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V

First let us begin at the outward goods, which are neither the proper goods of the soul nor those of the body, but are called the goods of fortune, and serve for the sustenance and commodity of man for the short season of this present life, as worldly substance, offices, honour, and authority.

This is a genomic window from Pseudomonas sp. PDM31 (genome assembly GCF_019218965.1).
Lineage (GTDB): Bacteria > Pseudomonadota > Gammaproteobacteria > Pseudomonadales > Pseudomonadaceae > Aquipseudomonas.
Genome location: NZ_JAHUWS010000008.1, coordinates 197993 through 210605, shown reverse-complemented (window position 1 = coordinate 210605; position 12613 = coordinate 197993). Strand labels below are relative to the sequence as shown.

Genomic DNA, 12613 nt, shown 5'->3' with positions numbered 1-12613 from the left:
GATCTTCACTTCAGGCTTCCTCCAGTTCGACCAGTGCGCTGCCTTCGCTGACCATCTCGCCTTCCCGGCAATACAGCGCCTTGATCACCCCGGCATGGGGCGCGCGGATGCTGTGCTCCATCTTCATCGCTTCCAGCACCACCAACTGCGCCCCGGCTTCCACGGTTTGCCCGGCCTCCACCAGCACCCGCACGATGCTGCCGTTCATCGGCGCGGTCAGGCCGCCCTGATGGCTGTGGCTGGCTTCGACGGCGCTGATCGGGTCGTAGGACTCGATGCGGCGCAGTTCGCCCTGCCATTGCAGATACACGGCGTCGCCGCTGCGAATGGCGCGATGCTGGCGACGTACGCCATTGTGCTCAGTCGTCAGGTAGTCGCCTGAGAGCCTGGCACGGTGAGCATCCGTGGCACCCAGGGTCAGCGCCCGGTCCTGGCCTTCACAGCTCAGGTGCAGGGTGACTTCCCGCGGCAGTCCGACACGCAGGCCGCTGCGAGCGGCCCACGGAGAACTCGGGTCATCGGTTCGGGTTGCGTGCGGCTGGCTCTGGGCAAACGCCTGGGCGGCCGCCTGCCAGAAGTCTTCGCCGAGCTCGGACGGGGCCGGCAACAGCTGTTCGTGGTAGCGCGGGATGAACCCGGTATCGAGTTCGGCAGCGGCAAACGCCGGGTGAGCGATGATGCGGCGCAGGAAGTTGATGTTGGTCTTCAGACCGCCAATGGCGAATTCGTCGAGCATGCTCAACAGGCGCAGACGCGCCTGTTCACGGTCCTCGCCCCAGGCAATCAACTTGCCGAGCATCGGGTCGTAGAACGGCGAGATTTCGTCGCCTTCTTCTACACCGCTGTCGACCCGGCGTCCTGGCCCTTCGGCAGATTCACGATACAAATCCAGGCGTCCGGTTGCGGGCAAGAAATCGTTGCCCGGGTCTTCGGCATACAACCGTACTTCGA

What great good is there in these things of themselves, that they should be worthy so much as to bear the name by which the world, of a worldly favour, customarily calleth them? For if the having of strength make a man strong, and the having of heat make a man hot, and the having of virtue make a man virtuous, how can these things be verily and truly "goods," by the having of which he who hath them may as well be worse as better—and, as experience proveth, more often is worse than better? Why should a man greatly rejoice in that which he daily seeth most abound in the hands of many who are wicked? Do not now this great Turk and his pashas in all these advancements of fortune surmount very far above a Christian estate, and any lords living under him? And was there not, some twenty years ago, the great Sultan of Syria, who many a year together bore himself as high as the great Turk, and afterward in one summer unto the great Turk that whole empire was lost? And so may all his empire now—and shall hereafter, by God's grace—be lost into Christian men's hands likewise, when Christian people shall be amended and grow in God's favour again. But since whole kingdoms and mighty great empires are of so little surety to stand, but are so soon transferred from one man unto another, what great thing can you or I—yea, or any lord, the greatest in this land—reckon himself to have, by the possession of a heap of silver or gold? For they are but white and yellow metal, not so profitable of their own nature, save for a little glittering, as the rude rusty metal of iron.

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